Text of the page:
Wednesday the Feast of St. Matthew [21 Sept.], 8 Henry IV. [A. D. 1407], in the presence of Richard Whityngton, the Mayor, John Prestone, the Recorder, Geoffrey Brook and Nicholas Wottone, the Sheriffs, John Schadeworth, Robert Chichele, Richard Merlawe, William Crowmere, Henry Bartone, William Louthe, Stephen Speleman, Thomas Fauconer, Thomas Polle, John Warner, Aldermen, and very many Commoners, summoned to the Guildhall for the election of Sheriffs—Henry Haltone was elected one of the Sheriffs for the year ensuing by the Mayor, and Henry Pountfreit, the other Sheriff, by the Commonalty. Afterwards, viz., on Wednesday the eve of the Feast of St. Michael [29 Sept.], the said Sheriffs were sworn at the Guildhall, and on the following Friday were presented and accepted before the Barons of the Exchequer.
The same day John Profyt was elected Chamberlain by the Mayor, Aldermen, and Commonalty; and Henry Julyan and John Whatele were elected Wardens of London Bridge fo rthe year ensuing pursuant to the ordinance made temp William Askham. (fn. 3)
Letters patent of Richard Whityngton, Mayor, under the seal of the Mayoralty, admitting Sir John Writhe, chaplain in the diocese of Lincoln, to the perpetual chantry founded in the church of St. Mary Somersete near Brokenwharf for the souls of John de Gildesburgh, Sir Peter de Gildesburgh, Sir John Burtone, late Rector of the said church, and others, the said Sir John Writhe having been elected and presented to theMayor by Richard Ludlow, (fn. 4) then Rector of the said church, and Thomas Kebyll, John Sabyne, and John Holbeche, parishioners of the same. Dated 21 June, A. D. 1407.
Thursday the Feast of St. Edward [13 Oct.], 9 Henry IV. [A. D. 1407], after Mass in the Guildhall Chapel, pursuant to the ordinance made temp. John Wodecok, late Mayor, (fn. 5) in the presence of Richard Whityngtone, Mayor, John Prestone, the Recorder, Sir William Harewdone the Prior of Holy Trinity, Drew Barentyn, Thomas Knolles, William Waldern, John Askham, John Wodecok, Robert Chichele, Thomas Fauconer, John Warner, William Crowmere, Thomas Polle, Henry Bartone, Nicholas Wottone, Geoffrey Brook, William Louthe, Stephen Speleman, William Nortone, Henry Haltone and Henry Poumfreit, the Sheriffs, Aldermen, and an immense Commonalty summoned for the election of a Mayor for the year ensuing—William Staundone was elected Mayor.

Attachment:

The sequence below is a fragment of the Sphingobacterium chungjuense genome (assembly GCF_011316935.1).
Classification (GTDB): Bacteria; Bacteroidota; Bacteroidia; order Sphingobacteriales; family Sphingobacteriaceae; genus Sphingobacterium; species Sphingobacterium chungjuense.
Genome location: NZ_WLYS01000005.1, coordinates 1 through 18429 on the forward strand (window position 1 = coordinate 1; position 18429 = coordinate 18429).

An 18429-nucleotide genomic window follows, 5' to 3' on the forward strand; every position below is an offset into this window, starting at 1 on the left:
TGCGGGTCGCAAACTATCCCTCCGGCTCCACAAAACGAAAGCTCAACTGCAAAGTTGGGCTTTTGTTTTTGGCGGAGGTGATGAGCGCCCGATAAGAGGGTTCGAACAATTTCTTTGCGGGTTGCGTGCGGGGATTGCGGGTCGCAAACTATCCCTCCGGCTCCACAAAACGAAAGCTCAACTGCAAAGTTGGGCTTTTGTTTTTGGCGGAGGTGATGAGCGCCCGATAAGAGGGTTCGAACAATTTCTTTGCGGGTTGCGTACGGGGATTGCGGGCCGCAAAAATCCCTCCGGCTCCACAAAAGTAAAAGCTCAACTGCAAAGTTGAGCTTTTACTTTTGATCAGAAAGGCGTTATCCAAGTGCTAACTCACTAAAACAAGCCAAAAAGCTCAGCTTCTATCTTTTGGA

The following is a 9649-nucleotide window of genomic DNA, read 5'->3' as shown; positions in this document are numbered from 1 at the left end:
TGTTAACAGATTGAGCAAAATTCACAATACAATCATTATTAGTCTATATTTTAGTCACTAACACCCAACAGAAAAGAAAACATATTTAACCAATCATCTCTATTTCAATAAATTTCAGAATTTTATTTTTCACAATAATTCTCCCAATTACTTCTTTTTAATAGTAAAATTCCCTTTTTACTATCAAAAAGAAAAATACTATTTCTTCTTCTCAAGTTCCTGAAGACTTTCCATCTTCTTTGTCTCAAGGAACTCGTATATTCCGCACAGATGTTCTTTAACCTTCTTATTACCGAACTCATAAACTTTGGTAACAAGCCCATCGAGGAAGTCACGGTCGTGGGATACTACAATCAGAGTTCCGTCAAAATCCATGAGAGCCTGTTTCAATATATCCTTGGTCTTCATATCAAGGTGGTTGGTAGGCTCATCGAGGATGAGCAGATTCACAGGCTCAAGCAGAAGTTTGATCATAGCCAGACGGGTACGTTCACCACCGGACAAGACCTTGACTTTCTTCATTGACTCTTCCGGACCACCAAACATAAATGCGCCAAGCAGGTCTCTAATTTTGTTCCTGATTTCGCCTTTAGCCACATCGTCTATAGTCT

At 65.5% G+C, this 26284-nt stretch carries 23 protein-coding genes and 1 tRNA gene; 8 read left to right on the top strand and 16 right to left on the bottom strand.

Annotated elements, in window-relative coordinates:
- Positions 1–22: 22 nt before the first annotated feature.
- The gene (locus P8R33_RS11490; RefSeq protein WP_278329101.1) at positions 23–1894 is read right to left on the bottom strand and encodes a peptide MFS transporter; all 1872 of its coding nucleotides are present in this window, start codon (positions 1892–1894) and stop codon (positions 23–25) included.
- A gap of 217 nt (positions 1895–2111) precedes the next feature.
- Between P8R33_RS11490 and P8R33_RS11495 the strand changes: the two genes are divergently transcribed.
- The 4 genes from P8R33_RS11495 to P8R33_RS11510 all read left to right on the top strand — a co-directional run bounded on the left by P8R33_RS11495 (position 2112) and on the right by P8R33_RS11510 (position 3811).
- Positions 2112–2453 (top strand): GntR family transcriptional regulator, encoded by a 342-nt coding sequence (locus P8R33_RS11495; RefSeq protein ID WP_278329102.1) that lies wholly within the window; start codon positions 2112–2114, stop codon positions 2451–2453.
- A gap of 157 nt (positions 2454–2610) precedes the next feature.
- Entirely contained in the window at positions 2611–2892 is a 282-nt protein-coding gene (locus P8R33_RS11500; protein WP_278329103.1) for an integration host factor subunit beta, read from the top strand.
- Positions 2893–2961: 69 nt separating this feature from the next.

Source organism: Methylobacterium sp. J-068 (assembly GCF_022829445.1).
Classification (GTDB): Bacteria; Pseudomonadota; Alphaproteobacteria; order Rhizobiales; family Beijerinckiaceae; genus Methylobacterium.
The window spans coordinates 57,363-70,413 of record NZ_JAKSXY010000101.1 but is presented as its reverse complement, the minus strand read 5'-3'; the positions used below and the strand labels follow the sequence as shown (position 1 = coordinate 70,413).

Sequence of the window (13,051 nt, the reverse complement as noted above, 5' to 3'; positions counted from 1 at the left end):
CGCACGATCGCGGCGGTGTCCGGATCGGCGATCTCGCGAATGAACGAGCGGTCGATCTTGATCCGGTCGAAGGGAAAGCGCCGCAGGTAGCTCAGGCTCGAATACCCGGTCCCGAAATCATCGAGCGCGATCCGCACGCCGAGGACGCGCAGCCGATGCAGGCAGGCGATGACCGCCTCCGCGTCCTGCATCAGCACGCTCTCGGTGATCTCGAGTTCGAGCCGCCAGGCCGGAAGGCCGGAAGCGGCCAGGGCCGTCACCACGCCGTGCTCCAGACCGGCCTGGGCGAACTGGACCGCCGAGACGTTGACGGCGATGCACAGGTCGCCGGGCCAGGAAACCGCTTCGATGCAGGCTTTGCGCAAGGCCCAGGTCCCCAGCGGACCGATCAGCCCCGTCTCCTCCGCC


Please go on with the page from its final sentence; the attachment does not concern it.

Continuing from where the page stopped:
Afterwards, viz., on the Feast of SS. Simon and Jude [28 Oct.], he was sworn, according to custom, in the Guildhall, and on the morrow was presented, admitted, and sworn before the Barons of the Exchequer at Westminster.
(2) That no one act as broker in the City unless he be accredited (?) by the mistery with which he is concerned (fn. 6) and be presented by the same to the Mayor and be accepted by him and sworn, and furthermore find sureties, under penalty prescribed.
Folio lxiii b.
Precept to the Sheriffs to make proclamation to the effect that no one be compelled to provide the King's takers of victuals or carts with such things as they require for the King's household, unless the said officers first show their commission or some voluntary arrangement be made. (fn. 7) Witness the King at Gloucester, 16 Nov., 9 Henry IV. [A. D. 1407].
Proclamation to be made forbidding the sale of fish or flesh by retail elsewhere than at the places appointed, viz., Bryggestrete, Oldefisshestrete, Lestokkes, le Bocherye in Estchepe and le Bocherie in St. Nicholas "Flesshammes".
Writ to the Mayor and Sheriffs that they admit Richard Alfelde as deputy to Thomas Chaucer, the King's Chief Butler and Coroner in the City and suburbs, as the said Thomas had no leisure to transact the duties of Coroner. Witness the King at Westminster, 17 Dec., 9 Henry IV. [A. D. 1407].
Letters patent appointing William Louthe, Henry Bartone, Thomas Pyk, and John Reynwell to be Commissioners for levying in the City the tenth and half a tenth granted in the last Parliament, and returning the amount into the Exchequer on the Feast of the Purification [2 Feb.] and the 1st May as prescribed. Witness the King at Westminster, 7 Dec., 9 Henry IV. [A. D. 1407].
Precept to the several Aldermen to hold their Wardmotes and to return such defects as they find by inquest and are unable themselves to remedy to the Mayor's General Court to be held at the Guildhall on Monday after the Feast of Epiphany [6 Jan.] next ensuing; and further, that they cause a proper armed watch to be kept at Christmas, and candlesto be lighted before each house at night. Dated 10 Dec, 9 Henry IV. [A. D. 1407].
Folio lxiv b.
Petition to the Mayor and Aldermen that certain ordinances agreed to by the Bailiffs or Wardens, &c., of the Mistery of English Weavers on Wednesday after the Feast of St. Edmund the King [20 Nov.], 9 Henry IV. [A. D. 1407], may be placed on record Their petition granted.
Letters patent appointing William Staundone, the Mayor, William Gascoigne, William Thurnyng, John Cokayn, Hugh Huls, William "Hangford, " and John Prestone, or any five, four, three, or two (the Mayor being one), to be Justices for gaol delivery of Neugate. Witness the King at Gloucester, 8 Nov., 9 Henry IV. [A. D. 1407].
1 March, 4 (9 ?) Henry IV, the guardianship of Nicholas, son of John Poynaunt, together with his patrimony, committed by William Staundone, the Mayor, and John Proffit, the Chamberlain, to Walter Palmer, who married the orphan's mother. Sureties, viz., William Flete and John Stachesdene.